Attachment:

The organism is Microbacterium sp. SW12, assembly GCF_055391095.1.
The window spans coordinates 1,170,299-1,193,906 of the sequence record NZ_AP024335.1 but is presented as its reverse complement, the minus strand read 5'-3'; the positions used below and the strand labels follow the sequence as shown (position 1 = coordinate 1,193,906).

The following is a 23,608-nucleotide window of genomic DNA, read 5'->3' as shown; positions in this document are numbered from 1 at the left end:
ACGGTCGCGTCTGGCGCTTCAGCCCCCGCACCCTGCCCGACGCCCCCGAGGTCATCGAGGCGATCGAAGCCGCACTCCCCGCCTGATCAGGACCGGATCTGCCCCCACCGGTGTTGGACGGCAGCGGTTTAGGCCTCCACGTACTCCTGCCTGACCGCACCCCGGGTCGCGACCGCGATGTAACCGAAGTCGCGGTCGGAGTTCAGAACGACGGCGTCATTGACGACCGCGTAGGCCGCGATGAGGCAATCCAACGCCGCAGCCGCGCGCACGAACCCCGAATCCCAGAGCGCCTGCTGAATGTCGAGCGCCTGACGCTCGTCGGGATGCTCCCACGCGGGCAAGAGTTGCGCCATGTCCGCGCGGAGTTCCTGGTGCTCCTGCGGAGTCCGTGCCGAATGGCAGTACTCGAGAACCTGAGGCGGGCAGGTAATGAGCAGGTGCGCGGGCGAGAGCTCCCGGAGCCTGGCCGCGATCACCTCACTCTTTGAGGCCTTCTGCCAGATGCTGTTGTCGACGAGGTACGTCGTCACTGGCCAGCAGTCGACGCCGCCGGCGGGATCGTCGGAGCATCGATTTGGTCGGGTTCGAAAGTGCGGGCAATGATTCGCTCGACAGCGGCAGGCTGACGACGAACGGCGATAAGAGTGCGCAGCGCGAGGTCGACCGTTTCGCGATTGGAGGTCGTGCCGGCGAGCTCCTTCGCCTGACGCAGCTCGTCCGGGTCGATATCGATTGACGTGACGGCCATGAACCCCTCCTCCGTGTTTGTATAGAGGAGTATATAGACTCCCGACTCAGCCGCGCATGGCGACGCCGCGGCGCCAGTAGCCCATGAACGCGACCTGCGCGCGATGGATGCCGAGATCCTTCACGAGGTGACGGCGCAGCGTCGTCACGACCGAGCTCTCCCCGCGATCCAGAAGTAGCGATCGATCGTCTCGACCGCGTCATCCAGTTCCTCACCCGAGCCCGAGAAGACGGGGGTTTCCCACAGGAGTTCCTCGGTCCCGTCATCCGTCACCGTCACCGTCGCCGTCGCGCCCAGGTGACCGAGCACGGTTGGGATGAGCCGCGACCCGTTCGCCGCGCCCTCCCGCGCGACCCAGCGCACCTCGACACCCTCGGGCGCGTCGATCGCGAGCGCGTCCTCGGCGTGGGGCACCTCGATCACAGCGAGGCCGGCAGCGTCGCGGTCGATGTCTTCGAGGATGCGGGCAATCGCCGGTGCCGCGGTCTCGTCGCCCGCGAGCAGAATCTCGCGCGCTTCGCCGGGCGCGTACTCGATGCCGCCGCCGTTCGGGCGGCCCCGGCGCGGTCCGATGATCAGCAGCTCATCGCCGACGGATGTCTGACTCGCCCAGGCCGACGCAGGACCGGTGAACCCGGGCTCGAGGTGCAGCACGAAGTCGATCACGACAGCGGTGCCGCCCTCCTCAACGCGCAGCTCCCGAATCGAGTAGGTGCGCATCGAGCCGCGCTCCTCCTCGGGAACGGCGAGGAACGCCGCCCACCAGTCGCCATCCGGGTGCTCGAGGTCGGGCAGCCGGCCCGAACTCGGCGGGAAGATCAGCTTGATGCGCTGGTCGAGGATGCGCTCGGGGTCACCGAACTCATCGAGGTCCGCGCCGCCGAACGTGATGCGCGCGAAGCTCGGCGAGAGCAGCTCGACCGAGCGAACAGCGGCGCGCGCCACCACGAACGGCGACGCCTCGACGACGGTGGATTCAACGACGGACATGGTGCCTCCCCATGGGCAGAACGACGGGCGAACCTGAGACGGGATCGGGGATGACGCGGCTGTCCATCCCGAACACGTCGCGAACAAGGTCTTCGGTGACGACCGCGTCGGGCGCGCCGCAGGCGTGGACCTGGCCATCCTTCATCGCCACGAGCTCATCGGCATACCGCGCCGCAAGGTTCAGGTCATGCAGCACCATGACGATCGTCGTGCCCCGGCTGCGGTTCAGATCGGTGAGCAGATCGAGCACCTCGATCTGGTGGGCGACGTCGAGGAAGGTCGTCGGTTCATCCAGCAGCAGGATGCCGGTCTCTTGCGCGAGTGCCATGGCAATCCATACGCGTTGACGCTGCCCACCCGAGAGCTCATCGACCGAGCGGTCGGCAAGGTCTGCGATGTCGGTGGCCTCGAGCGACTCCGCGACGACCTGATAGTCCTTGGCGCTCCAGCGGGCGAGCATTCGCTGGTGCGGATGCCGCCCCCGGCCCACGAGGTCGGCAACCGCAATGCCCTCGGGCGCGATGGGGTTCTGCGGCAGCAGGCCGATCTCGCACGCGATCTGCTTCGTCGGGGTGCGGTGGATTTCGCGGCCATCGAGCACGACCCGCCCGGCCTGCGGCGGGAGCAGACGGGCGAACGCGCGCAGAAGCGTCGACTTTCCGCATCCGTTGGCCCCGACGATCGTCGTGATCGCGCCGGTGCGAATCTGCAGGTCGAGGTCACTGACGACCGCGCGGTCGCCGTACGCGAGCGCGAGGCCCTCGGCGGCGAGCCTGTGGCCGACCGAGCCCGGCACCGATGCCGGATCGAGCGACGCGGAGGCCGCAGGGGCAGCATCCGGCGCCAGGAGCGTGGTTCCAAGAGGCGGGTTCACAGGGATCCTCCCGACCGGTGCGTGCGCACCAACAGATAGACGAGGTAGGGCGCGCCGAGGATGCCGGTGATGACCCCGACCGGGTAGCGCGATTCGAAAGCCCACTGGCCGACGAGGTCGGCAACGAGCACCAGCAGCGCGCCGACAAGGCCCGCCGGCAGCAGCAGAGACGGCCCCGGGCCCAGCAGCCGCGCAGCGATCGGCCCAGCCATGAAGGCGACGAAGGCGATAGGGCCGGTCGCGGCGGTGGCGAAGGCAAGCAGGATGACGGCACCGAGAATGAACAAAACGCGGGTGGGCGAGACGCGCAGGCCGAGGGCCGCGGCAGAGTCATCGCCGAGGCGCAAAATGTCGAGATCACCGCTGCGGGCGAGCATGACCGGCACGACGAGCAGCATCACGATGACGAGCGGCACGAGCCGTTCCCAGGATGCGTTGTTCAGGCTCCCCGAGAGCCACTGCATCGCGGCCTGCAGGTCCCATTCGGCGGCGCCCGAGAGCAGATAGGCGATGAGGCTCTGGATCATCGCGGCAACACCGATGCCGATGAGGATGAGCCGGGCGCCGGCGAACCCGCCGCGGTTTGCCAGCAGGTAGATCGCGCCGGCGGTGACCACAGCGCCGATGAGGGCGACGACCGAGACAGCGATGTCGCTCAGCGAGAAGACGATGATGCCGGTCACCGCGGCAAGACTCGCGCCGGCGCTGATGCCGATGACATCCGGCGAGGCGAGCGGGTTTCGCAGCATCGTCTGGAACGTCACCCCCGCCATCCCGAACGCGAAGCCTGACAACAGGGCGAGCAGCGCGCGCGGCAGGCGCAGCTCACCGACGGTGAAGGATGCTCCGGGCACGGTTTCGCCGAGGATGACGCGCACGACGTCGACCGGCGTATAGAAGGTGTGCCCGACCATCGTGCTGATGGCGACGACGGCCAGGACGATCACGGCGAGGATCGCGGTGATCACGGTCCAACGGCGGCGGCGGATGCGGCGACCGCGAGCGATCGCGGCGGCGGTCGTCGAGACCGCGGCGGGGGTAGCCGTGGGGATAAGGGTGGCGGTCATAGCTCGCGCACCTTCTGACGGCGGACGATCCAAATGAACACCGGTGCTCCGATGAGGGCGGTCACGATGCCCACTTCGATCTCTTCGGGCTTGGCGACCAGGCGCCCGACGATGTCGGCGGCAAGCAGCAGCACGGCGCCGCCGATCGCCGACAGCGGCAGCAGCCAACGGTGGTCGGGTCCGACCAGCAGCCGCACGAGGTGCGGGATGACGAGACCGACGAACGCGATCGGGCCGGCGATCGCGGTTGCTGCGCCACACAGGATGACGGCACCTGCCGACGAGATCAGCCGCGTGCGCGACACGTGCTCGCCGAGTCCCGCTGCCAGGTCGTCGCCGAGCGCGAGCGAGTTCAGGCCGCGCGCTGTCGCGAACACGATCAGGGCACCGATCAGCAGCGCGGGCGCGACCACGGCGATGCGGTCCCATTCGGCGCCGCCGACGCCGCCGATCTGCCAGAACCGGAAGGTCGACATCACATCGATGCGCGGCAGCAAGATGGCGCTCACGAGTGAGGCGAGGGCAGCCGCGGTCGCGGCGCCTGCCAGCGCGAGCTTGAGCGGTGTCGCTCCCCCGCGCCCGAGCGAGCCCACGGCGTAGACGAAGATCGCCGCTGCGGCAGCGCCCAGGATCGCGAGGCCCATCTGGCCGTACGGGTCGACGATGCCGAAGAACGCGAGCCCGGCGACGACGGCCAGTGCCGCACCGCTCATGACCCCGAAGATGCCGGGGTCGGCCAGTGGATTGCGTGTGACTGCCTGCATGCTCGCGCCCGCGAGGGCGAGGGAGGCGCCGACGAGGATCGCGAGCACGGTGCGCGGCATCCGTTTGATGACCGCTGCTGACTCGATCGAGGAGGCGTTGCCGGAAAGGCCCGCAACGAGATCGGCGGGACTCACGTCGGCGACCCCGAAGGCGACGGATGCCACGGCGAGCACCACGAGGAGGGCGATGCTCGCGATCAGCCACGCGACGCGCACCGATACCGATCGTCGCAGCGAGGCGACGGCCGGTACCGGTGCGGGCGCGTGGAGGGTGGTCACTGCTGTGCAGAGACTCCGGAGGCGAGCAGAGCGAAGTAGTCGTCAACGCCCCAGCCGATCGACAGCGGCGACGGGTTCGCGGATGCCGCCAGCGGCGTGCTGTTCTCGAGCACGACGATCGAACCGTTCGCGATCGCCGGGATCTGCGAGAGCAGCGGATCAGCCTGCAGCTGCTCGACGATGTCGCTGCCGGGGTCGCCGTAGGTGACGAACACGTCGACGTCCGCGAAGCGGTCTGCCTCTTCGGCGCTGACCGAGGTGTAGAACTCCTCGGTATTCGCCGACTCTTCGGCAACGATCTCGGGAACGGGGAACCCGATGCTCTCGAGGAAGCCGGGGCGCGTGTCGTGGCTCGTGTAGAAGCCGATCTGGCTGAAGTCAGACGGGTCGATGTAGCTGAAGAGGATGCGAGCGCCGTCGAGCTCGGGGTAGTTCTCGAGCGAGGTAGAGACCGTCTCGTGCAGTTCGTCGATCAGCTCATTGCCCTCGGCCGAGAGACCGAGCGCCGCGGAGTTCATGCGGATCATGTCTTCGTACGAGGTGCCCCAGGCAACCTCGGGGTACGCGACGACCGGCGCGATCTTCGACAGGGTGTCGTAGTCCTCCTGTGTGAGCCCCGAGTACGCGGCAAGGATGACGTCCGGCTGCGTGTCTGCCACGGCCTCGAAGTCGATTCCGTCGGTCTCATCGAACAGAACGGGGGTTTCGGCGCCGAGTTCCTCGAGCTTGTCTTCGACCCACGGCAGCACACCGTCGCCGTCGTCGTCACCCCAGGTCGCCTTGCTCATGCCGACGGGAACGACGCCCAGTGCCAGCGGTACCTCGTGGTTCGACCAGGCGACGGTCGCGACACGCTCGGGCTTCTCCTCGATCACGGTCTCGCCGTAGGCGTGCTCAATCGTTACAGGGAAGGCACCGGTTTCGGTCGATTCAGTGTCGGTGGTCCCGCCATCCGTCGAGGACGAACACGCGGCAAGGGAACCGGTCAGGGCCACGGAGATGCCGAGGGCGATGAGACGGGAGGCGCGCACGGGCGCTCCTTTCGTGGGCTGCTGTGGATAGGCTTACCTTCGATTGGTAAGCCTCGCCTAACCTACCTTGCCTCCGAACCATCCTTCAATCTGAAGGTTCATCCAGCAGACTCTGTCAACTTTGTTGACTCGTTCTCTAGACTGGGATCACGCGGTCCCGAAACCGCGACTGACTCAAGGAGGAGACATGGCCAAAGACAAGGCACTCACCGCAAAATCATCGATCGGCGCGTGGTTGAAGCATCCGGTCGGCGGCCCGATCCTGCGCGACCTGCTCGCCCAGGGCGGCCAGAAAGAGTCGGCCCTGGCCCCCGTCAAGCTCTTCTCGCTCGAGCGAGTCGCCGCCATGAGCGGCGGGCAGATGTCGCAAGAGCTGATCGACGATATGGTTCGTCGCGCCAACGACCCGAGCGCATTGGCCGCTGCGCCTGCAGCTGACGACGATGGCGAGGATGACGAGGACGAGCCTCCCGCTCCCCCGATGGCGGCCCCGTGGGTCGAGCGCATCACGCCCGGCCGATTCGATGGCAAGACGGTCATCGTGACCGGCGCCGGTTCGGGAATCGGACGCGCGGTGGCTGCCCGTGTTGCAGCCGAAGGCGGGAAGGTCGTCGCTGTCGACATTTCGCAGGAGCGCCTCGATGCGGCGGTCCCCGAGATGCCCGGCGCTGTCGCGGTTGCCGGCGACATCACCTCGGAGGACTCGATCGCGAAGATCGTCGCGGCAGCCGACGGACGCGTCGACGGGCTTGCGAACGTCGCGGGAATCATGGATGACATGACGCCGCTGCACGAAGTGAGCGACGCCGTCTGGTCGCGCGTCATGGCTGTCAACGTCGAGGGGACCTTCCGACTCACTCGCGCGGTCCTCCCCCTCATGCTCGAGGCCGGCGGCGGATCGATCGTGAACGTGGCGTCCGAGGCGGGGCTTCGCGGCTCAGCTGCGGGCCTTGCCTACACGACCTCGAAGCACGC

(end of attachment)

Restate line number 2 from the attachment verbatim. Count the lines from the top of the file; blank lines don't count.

The window spans coordinates 1,170,299-1,193,906 of the sequence record NZ_AP024335.1 but is presented as its reverse complement, the minus strand read 5'-3'; the positions used below and the strand labels follow the sequence as shown (position 1 = coordinate 1,193,906).